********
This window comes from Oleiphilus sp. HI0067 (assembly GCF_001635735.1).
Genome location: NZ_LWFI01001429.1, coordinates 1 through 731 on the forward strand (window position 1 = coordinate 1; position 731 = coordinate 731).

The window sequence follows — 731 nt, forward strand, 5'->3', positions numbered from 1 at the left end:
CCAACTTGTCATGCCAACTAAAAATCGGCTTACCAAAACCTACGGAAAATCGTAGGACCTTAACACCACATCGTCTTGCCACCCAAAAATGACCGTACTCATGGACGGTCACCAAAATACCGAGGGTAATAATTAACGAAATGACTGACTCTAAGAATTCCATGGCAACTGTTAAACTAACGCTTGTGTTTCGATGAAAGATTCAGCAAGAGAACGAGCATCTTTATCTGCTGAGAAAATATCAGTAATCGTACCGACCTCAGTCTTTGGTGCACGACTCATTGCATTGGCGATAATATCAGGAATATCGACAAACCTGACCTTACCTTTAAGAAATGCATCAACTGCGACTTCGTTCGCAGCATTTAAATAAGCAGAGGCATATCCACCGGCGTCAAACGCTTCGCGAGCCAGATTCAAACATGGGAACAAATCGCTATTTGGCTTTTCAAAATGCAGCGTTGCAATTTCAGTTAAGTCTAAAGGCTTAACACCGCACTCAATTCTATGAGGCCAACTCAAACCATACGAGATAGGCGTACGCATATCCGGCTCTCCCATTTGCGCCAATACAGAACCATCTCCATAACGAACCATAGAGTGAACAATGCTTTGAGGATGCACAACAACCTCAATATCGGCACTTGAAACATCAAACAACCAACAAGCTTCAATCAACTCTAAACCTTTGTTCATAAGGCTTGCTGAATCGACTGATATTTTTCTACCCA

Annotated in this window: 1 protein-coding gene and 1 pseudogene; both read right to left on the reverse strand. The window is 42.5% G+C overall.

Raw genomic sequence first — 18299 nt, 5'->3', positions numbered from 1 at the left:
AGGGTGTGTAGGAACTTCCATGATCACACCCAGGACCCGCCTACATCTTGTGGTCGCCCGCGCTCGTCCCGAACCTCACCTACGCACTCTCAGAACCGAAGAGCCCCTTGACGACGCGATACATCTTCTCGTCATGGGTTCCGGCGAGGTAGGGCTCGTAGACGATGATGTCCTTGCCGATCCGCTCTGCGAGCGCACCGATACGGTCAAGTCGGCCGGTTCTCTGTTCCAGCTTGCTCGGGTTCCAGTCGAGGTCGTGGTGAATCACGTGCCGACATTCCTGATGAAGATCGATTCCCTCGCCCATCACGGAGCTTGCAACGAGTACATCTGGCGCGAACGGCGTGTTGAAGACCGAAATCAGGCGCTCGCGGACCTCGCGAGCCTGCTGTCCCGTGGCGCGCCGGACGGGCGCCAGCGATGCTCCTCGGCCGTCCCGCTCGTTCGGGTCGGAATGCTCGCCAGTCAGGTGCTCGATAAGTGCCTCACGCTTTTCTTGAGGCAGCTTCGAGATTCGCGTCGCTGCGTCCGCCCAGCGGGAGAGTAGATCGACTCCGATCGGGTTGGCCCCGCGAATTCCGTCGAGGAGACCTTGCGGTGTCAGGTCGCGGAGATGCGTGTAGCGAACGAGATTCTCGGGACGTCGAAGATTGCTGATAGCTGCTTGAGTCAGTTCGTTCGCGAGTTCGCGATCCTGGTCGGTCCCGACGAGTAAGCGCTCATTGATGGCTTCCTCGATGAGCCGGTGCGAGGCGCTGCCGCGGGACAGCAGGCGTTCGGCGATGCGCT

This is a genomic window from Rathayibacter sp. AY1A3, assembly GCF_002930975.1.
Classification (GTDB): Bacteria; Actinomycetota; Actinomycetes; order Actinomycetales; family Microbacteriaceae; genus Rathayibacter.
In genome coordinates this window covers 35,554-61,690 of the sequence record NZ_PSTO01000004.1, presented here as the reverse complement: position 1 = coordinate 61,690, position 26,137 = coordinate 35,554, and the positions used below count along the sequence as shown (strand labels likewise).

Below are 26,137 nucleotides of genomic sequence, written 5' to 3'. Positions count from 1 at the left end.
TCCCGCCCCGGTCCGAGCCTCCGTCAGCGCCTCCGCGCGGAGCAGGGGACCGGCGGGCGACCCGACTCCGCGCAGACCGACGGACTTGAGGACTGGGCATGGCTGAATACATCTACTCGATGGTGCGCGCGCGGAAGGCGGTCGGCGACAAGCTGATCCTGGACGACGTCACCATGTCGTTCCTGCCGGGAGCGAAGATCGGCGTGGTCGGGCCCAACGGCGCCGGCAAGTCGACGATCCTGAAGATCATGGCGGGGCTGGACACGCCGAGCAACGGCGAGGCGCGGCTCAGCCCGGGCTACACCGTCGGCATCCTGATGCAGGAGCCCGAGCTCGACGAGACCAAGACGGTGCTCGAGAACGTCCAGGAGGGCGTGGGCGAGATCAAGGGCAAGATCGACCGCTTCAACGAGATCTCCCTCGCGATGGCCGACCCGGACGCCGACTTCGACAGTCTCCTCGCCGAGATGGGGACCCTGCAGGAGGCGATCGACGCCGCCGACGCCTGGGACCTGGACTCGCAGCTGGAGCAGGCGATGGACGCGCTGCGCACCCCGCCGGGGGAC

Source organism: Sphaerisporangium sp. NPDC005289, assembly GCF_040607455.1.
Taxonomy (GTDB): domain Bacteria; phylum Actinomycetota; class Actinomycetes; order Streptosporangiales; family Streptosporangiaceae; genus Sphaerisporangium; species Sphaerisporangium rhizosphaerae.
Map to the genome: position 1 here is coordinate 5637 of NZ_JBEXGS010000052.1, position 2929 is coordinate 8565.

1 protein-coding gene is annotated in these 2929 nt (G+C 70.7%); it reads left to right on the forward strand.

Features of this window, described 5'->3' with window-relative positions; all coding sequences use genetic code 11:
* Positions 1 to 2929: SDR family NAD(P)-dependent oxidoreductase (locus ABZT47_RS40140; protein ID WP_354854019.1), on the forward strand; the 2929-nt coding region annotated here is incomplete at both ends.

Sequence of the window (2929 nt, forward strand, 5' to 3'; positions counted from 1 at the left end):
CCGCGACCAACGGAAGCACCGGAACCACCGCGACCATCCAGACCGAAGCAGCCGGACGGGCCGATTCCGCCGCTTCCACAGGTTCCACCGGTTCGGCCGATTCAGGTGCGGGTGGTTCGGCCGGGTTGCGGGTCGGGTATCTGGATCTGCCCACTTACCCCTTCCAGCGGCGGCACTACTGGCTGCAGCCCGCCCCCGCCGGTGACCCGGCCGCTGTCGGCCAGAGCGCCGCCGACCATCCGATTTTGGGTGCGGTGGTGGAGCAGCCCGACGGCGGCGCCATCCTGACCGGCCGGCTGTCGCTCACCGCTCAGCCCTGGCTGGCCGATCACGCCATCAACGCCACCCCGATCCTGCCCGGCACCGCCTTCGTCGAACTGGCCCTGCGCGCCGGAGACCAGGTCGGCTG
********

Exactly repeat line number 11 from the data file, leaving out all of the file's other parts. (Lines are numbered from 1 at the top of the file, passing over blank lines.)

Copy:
Below are 26,137 nucleotides of genomic sequence, written 5' to 3'. Positions count from 1 at the left end.